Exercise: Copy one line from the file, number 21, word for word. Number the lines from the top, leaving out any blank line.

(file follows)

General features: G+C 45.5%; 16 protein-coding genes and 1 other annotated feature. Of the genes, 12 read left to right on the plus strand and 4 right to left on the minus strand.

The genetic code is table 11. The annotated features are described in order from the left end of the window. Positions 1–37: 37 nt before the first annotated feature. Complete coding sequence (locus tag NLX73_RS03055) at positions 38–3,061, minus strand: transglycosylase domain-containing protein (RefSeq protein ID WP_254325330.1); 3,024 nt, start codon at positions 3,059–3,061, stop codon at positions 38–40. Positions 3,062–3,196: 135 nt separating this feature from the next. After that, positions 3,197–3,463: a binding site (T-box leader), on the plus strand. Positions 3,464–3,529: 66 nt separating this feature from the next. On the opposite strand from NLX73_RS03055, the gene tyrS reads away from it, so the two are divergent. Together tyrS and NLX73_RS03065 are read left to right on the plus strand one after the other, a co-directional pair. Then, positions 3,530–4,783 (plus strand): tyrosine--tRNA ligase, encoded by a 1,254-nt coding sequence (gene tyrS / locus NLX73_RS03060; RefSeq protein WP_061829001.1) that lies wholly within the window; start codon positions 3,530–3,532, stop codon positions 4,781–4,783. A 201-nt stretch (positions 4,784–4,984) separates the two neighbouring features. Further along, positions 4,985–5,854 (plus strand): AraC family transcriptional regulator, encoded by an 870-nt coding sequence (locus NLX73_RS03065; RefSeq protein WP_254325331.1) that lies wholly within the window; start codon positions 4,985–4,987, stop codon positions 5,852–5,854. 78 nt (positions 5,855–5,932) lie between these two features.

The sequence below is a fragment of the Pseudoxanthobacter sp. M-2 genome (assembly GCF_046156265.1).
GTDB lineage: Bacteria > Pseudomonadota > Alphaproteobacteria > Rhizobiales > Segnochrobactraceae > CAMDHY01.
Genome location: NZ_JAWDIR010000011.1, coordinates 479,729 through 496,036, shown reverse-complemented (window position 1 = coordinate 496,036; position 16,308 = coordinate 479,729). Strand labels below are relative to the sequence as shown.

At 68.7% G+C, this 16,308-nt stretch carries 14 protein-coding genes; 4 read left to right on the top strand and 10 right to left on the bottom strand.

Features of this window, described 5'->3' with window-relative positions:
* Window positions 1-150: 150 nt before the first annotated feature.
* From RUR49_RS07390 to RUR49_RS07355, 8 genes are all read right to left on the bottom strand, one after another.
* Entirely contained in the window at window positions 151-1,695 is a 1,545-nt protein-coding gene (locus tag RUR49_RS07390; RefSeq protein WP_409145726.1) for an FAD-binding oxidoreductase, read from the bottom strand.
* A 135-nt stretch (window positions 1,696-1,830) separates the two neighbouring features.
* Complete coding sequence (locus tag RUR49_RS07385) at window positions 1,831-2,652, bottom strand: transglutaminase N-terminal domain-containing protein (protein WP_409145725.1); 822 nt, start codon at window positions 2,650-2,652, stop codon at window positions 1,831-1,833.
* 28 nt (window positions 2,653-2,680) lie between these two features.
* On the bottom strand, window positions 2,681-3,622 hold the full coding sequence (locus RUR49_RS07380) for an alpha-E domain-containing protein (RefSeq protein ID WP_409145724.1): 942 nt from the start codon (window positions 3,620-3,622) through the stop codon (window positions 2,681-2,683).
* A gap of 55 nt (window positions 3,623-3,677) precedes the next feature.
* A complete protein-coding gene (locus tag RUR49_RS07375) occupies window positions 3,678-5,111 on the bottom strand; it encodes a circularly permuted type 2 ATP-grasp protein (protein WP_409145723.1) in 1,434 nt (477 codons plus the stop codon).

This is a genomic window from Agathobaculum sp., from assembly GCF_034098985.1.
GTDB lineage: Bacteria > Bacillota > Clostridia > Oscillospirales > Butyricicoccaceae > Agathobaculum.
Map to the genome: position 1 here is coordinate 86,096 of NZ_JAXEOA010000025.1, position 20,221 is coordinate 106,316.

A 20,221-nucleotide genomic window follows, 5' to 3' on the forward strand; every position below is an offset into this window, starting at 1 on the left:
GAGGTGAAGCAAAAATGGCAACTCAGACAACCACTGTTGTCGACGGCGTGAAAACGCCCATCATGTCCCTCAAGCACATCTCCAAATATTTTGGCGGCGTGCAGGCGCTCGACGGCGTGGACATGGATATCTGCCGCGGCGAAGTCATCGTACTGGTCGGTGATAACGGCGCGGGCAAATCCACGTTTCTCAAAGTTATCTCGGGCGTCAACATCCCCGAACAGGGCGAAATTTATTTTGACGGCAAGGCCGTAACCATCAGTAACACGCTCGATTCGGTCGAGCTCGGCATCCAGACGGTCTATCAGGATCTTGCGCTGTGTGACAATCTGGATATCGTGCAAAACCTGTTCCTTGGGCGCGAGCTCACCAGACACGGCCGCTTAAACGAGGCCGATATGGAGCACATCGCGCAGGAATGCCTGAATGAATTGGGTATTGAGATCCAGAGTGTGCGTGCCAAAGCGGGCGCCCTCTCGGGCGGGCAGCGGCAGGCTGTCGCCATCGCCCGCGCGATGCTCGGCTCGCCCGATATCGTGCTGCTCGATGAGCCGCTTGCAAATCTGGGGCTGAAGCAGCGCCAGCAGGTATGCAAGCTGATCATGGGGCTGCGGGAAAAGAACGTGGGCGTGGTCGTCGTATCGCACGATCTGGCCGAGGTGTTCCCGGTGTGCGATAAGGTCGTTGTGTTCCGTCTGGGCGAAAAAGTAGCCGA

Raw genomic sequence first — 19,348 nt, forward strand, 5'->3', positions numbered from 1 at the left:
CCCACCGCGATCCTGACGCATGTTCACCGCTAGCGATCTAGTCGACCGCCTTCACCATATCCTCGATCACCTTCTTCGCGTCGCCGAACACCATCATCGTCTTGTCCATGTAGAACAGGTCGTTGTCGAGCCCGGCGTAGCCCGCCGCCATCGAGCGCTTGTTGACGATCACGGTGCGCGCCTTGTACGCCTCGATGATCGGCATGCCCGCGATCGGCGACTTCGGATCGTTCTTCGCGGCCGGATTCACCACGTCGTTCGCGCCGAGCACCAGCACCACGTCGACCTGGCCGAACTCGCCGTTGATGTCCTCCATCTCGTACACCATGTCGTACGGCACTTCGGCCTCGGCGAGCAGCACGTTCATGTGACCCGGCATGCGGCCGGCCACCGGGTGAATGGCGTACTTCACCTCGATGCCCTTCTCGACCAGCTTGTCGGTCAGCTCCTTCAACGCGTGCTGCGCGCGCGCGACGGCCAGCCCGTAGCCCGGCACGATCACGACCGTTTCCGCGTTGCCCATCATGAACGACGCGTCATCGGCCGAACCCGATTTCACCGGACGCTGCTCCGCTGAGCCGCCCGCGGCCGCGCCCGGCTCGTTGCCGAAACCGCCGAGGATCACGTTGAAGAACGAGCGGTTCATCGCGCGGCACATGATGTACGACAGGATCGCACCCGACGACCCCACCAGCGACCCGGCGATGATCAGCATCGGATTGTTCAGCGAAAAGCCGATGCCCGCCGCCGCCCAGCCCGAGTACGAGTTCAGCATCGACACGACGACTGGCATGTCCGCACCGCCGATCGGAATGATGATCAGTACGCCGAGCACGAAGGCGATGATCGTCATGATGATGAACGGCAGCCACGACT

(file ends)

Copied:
GAGGTGAAGCAAAAATGGCAACTCAGACAACCACTGTTGTCGACGGCGTGAAAACGCCCATCATGTCCCTCAAGCACATCTCCAAATATTTTGGCGGCGTGCAGGCGCTCGACGGCGTGGACATGGATATCTGCCGCGGCGAAGTCATCGTACTGGTCGGTGATAACGGCGCGGGCAAATCCACGTTTCTCAAAGTTATCTCGGGCGTCAACATCCCCGAACAGGGCGAAATTTATTTTGACGGCAAGGCCGTAACCATCAGTAACACGCTCGATTCGGTCGAGCTCGGCATCCAGACGGTCTATCAGGATCTTGCGCTGTGTGACAATCTGGATATCGTGCAAAACCTGTTCCTTGGGCGCGAGCTCACCAGACACGGCCGCTTAAACGAGGCCGATATGGAGCACATCGCGCAGGAATGCCTGAATGAATTGGGTATTGAGATCCAGAGTGTGCGTGCCAAAGCGGGCGCCCTCTCGGGCGGGCAGCGGCAGGCTGTCGCCATCGCCCGCGCGATGCTCGGCTCGCCCGATATCGTGCTGCTCGATGAGCCGCTTGCAAATCTGGGGCTGAAGCAGCGCCAGCAGGTATGCAAGCTGATCATGGGGCTGCGGGAAAAGAACGTGGGCGTGGTCGTCGTATCGCACGATCTGGCCGAGGTGTTCCCGGTGTGCGATAAGGTCGTTGTGTTCCGTCTGGGCGAAAAAGTAGCCGA